n January 2012, treatment of inherited diseases took a giant leap forward when the Food and Drug Administration approved Kalydeco (ivacaftor), a drug that improves the lives of people with cystic fibrosis (CF) by restoring function to one variant of the protein that causes CF. CF affects about 30,000 children and adults in the United States and is the most common inherited life-limiting disease among Caucasians, but it occurs in most other races as well. Ivacaftor will very likely improve and prolong the lives of patients who have a rare mutation in their cystic fibrosis transmembrane conductance regulator (CFTR). For them, this drug represents a major SPECIAL FOCUS: advance. However, this new drug is exciting MEDICAL not only because it FACILITY offers CF patients an DESIGN improved quality of life Page 22 but also because it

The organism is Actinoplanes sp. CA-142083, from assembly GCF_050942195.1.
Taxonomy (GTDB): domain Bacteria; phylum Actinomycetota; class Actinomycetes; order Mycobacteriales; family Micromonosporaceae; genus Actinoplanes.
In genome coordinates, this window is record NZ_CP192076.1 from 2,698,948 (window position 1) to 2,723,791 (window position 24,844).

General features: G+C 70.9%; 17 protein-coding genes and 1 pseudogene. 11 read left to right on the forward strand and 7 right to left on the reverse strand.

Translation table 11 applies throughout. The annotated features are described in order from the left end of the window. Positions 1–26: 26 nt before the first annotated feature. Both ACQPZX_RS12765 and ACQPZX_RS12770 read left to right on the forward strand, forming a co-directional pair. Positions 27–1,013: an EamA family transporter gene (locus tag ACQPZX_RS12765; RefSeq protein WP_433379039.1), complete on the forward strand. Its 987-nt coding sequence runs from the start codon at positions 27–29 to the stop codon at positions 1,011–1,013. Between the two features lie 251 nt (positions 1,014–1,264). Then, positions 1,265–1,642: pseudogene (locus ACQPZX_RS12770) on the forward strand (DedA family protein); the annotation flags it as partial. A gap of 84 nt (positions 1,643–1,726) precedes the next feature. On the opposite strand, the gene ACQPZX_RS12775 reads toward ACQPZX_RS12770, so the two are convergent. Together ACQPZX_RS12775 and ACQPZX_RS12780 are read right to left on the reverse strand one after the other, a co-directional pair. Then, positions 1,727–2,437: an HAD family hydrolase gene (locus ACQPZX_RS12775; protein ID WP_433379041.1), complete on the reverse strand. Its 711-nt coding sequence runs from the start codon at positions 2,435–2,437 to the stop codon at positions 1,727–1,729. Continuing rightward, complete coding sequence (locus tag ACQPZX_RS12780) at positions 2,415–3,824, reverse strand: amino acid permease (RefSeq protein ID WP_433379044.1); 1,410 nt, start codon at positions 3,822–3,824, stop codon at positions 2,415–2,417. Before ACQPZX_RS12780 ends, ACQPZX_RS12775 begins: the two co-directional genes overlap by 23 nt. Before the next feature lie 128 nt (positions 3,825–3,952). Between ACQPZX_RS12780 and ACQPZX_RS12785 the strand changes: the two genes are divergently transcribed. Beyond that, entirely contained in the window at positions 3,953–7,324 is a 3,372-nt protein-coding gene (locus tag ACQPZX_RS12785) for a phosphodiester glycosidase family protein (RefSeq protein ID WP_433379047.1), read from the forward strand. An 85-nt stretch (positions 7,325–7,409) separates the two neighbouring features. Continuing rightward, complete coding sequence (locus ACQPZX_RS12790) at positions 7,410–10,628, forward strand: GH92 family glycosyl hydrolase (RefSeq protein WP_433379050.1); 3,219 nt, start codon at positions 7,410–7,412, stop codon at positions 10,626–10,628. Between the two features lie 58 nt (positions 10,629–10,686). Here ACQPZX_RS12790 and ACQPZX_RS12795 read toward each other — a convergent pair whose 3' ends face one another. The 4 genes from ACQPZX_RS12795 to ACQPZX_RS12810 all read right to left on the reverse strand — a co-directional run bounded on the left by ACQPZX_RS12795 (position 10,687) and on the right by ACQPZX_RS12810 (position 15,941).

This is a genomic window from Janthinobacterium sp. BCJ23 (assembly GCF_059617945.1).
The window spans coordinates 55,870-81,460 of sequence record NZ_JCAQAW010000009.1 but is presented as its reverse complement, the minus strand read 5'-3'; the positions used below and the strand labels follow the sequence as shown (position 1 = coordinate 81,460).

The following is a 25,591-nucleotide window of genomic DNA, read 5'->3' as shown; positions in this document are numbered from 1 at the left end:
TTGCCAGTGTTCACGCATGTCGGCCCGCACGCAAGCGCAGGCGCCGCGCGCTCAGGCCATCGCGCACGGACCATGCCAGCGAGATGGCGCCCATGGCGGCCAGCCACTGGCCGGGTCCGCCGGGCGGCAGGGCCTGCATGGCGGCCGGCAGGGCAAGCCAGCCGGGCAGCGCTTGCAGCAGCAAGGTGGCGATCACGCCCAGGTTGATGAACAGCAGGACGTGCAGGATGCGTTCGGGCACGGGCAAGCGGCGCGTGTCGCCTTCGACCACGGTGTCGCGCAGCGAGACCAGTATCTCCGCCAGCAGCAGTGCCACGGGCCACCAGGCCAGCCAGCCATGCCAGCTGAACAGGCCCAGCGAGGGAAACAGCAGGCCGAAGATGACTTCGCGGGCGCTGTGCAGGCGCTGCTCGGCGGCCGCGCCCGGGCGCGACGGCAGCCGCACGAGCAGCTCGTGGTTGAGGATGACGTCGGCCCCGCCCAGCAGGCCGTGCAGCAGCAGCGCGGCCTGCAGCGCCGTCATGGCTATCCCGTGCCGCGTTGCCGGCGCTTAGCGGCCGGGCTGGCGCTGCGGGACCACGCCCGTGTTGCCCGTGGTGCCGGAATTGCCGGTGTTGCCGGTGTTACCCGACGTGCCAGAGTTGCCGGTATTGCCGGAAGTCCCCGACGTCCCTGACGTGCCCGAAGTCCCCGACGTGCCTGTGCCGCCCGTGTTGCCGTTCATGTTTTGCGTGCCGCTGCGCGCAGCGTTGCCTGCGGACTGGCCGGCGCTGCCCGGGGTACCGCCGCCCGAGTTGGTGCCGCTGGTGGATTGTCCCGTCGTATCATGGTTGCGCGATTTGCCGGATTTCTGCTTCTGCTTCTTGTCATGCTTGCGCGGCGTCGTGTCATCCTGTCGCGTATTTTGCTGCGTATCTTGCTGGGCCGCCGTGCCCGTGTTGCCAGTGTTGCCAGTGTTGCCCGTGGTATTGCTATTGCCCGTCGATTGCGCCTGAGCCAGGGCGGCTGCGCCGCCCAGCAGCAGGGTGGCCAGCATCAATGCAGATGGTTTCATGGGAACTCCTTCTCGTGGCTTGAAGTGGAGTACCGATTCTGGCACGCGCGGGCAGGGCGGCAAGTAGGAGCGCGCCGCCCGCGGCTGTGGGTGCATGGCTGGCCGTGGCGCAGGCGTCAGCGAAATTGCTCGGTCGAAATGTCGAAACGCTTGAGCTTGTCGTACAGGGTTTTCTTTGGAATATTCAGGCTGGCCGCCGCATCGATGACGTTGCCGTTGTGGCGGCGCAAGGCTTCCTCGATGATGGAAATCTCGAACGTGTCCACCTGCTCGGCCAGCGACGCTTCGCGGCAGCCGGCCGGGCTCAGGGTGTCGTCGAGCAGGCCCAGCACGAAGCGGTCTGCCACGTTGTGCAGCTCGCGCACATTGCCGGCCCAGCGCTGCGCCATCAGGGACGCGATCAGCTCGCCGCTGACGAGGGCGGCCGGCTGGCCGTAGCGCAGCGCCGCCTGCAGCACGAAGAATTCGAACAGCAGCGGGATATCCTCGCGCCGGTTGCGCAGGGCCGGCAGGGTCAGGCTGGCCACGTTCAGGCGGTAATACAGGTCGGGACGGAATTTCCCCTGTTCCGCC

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JUNE 2013 Volume XXVII, No. 3
FEATURES It’s not easy being green Why should health care care?
MINNESOTA HEALTH CARE ROUNDTABLE
By Crystal Saric Fashant, MPNA
Genetic research and cystic fibrosis Targeted drug development leads to improved treatment
By Warren Regelmann, MD
Health care architecture honor roll
MEDICINE AND THE LAW HIPAA update 16
By Timothy Johnson, JD, and Jesse Berg, JD, MPH
8 PROFESSIONAL UPDATE: NEPHROLOGY Chronic kidney disease 18
Beverly Yashar, MS, PhD
By Nathan T. Blake, PharmD, and Wendy L. St. Peter, PharmD
American Board of Genetic Counseling
Advanced care planning Addressing end-of-life issues Thursday, October 24, 2013 1:00 – 4:00 PM • Symphony Ballroom Downtown Mpls. Hilton and Towers